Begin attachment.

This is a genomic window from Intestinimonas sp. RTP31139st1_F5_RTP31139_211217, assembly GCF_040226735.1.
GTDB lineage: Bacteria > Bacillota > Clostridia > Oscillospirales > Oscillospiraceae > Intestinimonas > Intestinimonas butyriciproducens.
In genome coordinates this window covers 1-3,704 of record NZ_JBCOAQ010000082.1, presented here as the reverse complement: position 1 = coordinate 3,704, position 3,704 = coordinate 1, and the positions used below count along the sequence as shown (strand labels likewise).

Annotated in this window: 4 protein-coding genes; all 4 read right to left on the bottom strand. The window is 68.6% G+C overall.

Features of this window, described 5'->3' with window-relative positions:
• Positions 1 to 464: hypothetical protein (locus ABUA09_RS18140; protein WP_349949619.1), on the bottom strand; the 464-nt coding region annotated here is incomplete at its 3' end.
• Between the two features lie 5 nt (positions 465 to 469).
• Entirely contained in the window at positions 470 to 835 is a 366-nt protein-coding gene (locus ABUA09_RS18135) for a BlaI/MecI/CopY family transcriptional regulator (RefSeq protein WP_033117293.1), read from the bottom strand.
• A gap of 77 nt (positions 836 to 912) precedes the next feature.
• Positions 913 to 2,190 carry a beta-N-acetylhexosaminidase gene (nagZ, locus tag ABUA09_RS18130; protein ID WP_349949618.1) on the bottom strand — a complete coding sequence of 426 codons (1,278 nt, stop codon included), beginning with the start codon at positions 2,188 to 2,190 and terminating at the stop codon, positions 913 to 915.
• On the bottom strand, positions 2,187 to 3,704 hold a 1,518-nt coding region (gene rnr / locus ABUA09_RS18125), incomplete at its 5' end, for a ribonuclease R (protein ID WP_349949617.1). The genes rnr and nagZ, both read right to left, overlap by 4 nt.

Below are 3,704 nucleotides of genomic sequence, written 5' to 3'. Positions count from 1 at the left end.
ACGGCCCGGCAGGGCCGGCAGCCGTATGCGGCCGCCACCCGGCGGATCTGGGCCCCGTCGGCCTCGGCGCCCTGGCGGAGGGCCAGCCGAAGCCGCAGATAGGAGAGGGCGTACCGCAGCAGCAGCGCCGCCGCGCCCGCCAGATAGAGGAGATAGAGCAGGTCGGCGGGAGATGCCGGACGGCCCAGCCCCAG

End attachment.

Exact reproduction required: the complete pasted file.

This is a genomic window from Intestinimonas sp. RTP31139st1_F5_RTP31139_211217, assembly GCF_040226735.1.
GTDB lineage: Bacteria > Bacillota > Clostridia > Oscillospirales > Oscillospiraceae > Intestinimonas > Intestinimonas butyriciproducens.
In genome coordinates this window covers 1-3,704 of record NZ_JBCOAQ010000082.1, presented here as the reverse complement: position 1 = coordinate 3,704, position 3,704 = coordinate 1, and the positions used below count along the sequence as shown (strand labels likewise).

Annotated in this window: 4 protein-coding genes; all 4 read right to left on the bottom strand. The window is 68.6% G+C overall.

Features of this window, described 5'->3' with window-relative positions:
• Positions 1 to 464: hypothetical protein (locus ABUA09_RS18140; protein WP_349949619.1), on the bottom strand; the 464-nt coding region annotated here is incomplete at its 3' end.
• Between the two features lie 5 nt (positions 465 to 469).
• Entirely contained in the window at positions 470 to 835 is a 366-nt protein-coding gene (locus ABUA09_RS18135) for a BlaI/MecI/CopY family transcriptional regulator (RefSeq protein WP_033117293.1), read from the bottom strand.
• A gap of 77 nt (positions 836 to 912) precedes the next feature.
• Positions 913 to 2,190 carry a beta-N-acetylhexosaminidase gene (nagZ, locus tag ABUA09_RS18130; protein ID WP_349949618.1) on the bottom strand — a complete coding sequence of 426 codons (1,278 nt, stop codon included), beginning with the start codon at positions 2,188 to 2,190 and terminating at the stop codon, positions 913 to 915.
• On the bottom strand, positions 2,187 to 3,704 hold a 1,518-nt coding region (gene rnr / locus ABUA09_RS18125), incomplete at its 5' end, for a ribonuclease R (protein ID WP_349949617.1). The genes rnr and nagZ, both read right to left, overlap by 4 nt.

Below are 3,704 nucleotides of genomic sequence, written 5' to 3'. Positions count from 1 at the left end.
ACGGCCCGGCAGGGCCGGCAGCCGTATGCGGCCGCCACCCGGCGGATCTGGGCCCCGTCGGCCTCGGCGCCCTGGCGGAGGGCCAGCCGAAGCCGCAGATAGGAGAGGGCGTACCGCAGCAGCAGCGCCGCCGCGCCCGCCAGATAGAGGAGATAGAGCAGGTCGGCGGGAGATGCCGGACGGCCCAGCCCCAG